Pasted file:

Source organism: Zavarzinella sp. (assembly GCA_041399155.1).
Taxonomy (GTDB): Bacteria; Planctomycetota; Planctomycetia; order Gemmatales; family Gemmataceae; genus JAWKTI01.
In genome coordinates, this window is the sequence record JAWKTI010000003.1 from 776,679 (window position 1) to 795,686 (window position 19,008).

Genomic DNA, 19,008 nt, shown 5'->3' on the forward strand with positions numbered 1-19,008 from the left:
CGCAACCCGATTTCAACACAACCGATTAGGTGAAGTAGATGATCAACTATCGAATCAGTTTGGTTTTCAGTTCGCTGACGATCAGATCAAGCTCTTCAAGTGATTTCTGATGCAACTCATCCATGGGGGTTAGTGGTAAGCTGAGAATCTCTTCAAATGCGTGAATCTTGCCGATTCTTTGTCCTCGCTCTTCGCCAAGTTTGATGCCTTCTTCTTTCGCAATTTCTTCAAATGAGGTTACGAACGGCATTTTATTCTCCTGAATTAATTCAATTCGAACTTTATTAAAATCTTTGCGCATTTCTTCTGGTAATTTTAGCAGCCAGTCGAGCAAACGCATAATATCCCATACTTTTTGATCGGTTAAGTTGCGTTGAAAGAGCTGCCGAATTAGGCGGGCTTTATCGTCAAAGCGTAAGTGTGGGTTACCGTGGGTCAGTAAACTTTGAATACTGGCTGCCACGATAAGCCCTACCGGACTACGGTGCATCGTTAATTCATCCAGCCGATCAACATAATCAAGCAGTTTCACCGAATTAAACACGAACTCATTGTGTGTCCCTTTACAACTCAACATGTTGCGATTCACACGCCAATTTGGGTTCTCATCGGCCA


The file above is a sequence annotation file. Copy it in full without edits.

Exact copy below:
Source organism: Zavarzinella sp. (assembly GCA_041399155.1).
Taxonomy (GTDB): Bacteria; Planctomycetota; Planctomycetia; order Gemmatales; family Gemmataceae; genus JAWKTI01.
In genome coordinates, this window is the sequence record JAWKTI010000003.1 from 776,679 (window position 1) to 795,686 (window position 19,008).

Genomic DNA, 19,008 nt, shown 5'->3' on the forward strand with positions numbered 1-19,008 from the left:
CGCAACCCGATTTCAACACAACCGATTAGGTGAAGTAGATGATCAACTATCGAATCAGTTTGGTTTTCAGTTCGCTGACGATCAGATCAAGCTCTTCAAGTGATTTCTGATGCAACTCATCCATGGGGGTTAGTGGTAAGCTGAGAATCTCTTCAAATGCGTGAATCTTGCCGATTCTTTGTCCTCGCTCTTCGCCAAGTTTGATGCCTTCTTCTTTCGCAATTTCTTCAAATGAGGTTACGAACGGCATTTTATTCTCCTGAATTAATTCAATTCGAACTTTATTAAAATCTTTGCGCATTTCTTCTGGTAATTTTAGCAGCCAGTCGAGCAAACGCATAATATCCCATACTTTTTGATCGGTTAAGTTGCGTTGAAAGAGCTGCCGAATTAGGCGGGCTTTATCGTCAAAGCGTAAGTGTGGGTTACCGTGGGTCAGTAAACTTTGAATACTGGCTGCCACGATAAGCCCTACCGGACTACGGTGCATCGTTAATTCATCCAGCCGATCAACATAATCAAGCAGTTTCACCGAATTAAACACGAACTCATTGTGTGTCCCTTTACAACTCAACATGTTGCGATTCACACGCCAATTTGGGTTCTCATCGGCCA